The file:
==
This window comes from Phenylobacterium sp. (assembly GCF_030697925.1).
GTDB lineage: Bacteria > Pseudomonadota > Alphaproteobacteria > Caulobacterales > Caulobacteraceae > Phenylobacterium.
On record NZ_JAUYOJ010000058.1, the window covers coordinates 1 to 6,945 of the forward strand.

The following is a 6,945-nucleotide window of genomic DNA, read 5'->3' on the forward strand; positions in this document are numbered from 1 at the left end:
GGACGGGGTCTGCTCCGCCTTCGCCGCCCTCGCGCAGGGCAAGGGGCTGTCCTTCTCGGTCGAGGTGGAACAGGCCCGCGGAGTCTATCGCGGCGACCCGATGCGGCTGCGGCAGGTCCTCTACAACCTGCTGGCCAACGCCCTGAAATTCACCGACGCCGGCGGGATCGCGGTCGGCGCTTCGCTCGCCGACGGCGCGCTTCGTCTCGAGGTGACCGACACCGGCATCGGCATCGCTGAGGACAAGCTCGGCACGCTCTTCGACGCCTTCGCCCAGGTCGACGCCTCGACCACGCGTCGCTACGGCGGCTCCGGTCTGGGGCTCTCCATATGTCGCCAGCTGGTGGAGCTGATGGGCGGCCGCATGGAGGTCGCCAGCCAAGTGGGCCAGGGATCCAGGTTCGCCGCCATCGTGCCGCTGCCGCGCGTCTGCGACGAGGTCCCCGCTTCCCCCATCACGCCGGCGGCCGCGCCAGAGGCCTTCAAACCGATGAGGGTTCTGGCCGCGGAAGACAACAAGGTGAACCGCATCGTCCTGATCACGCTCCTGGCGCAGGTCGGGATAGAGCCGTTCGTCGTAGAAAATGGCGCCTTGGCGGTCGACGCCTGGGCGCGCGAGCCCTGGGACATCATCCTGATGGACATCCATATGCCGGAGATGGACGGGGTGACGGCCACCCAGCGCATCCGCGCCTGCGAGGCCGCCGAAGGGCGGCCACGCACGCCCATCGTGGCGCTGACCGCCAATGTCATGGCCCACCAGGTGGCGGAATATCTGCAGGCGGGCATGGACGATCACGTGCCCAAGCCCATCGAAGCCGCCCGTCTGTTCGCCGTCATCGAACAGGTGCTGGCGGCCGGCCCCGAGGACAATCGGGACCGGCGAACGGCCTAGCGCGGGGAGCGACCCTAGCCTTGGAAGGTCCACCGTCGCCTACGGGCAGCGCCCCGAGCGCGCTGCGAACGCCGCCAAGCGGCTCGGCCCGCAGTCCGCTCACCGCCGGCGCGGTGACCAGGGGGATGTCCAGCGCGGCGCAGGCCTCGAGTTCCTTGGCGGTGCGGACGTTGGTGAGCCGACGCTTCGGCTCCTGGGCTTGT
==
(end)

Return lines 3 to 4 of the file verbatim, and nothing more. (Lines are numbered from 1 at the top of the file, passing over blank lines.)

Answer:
On record NZ_JAUYOJ010000058.1, the window covers coordinates 1 to 6,945 of the forward strand.

The following is a 6,945-nucleotide window of genomic DNA, read 5'->3' on the forward strand; positions in this document are numbered from 1 at the left end: